While he has been recognized by many Universities and institutions across the world, the honour at the Obafemi Awolowo University serves a significant importance because of two things: it is a university Falola sees as his roots and a place of many firsts, and secondly, it is a university that portrays and celebrates the African intellectual culture and prestige, which has made the institution stand out among her peers. Not everyone gets to get the opportunity to be associated with Obafemi Awolowo University, and its position in the education history of the nation and continent is significant. Hence, a Doctor of Letters from such an institution is a lifetime achievement.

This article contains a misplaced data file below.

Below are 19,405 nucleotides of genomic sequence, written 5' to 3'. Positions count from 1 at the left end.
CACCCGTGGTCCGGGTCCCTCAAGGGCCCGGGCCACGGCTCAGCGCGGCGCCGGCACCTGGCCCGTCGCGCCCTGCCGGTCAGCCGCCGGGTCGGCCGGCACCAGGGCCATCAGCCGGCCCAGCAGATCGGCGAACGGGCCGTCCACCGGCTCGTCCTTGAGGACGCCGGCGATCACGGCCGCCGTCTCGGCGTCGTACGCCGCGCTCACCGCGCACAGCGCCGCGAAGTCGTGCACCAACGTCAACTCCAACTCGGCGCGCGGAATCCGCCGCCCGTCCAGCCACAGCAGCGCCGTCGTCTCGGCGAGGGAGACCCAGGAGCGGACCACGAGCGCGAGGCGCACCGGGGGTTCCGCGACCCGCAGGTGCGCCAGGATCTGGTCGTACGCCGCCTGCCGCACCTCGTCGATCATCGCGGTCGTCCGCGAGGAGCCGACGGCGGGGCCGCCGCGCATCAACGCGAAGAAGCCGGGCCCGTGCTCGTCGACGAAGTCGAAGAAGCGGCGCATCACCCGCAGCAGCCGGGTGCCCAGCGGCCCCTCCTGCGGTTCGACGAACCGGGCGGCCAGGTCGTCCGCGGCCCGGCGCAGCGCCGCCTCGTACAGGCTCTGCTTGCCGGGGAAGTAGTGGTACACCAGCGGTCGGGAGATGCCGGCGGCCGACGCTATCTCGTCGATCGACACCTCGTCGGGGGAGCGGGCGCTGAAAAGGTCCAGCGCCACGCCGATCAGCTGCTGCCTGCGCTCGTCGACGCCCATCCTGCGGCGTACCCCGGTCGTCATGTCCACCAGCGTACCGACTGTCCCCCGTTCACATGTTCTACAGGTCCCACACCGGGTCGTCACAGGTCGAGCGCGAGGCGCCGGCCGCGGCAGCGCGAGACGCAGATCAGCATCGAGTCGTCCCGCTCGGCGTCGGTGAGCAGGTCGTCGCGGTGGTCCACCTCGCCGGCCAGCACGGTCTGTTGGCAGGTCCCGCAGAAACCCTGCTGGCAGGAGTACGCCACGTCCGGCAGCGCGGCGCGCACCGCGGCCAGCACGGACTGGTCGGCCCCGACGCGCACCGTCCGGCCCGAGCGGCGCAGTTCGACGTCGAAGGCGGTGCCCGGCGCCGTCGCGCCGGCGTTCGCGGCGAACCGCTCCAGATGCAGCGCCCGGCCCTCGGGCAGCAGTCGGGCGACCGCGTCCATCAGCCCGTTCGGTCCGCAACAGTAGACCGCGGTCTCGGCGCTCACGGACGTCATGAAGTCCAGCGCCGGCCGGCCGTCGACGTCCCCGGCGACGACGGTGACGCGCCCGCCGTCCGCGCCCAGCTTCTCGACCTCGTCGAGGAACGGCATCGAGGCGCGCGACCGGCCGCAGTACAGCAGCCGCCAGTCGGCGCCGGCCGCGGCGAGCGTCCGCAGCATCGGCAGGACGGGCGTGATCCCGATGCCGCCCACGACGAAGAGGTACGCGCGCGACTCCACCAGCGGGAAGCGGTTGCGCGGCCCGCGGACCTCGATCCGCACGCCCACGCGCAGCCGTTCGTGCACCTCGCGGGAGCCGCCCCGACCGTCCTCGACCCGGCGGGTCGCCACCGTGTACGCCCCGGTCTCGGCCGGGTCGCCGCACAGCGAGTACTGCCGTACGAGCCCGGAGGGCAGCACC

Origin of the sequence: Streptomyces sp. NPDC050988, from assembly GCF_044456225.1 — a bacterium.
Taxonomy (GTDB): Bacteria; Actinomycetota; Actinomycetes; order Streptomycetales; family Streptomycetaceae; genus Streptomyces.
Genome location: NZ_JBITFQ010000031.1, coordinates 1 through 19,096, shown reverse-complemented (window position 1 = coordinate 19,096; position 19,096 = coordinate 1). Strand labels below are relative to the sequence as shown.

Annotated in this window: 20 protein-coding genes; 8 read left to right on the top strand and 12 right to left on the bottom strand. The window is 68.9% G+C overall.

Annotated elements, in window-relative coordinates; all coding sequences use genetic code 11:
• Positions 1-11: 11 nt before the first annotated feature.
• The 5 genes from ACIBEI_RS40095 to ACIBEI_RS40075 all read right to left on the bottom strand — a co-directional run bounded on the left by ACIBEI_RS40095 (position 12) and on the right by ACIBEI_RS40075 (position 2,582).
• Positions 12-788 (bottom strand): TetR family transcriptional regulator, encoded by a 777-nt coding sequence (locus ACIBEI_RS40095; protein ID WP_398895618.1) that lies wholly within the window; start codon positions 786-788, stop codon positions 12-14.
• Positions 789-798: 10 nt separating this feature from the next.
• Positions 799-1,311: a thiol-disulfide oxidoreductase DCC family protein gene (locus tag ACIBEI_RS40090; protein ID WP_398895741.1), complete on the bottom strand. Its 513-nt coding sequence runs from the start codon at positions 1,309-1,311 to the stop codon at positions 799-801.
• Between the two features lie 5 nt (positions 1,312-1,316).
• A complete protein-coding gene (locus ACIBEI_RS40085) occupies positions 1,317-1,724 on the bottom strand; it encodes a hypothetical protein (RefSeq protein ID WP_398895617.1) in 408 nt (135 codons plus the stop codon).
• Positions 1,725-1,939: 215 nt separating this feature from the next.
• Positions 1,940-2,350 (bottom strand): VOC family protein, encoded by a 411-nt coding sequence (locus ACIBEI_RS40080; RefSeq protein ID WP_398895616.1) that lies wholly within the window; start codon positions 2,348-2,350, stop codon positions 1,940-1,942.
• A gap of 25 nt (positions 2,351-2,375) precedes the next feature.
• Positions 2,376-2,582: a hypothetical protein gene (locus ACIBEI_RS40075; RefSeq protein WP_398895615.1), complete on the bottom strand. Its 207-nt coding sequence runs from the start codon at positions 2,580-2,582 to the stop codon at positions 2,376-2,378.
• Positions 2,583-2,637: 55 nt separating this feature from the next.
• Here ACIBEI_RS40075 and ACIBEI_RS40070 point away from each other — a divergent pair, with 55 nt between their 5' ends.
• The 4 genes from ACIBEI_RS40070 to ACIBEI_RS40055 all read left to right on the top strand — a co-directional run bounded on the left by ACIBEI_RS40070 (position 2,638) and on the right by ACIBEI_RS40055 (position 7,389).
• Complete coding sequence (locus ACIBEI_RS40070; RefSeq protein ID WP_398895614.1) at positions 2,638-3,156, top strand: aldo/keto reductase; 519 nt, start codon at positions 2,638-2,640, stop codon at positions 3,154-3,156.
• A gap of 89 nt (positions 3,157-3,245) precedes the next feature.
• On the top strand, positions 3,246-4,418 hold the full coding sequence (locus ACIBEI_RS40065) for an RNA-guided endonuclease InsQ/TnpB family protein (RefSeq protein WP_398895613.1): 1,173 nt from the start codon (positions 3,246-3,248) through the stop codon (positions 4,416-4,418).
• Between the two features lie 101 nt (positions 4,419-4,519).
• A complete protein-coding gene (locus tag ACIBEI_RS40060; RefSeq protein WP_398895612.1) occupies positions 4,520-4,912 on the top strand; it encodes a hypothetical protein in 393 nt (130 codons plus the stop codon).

Falola deserves his flowers, days if glory and moments if recognition. AsaThe development of his career has been a reflection of his efforts and a high level of commitment. He once admitted that he had lost count of the papers, articles, and newspaper publications he had written. Today, he can boast of not less than 300 books he has written alone or with someone. Without a doubt, this achievement is no joke; it takes an extraordinary individual or academic to reach 100 book publications in Africa; then, one can imagine publishing about 300 books. The quality of thought woven in these texts’ semantic and philosophical composition has created sui generis perspectives about the continent that will always remain monumental references for those who talk about or discuss the continent. Today, there is almost no standard library in the world that has a section about Africa that would not have a piece or collection of Falola’s brilliance, as well as his opinion of certain areas of the continent.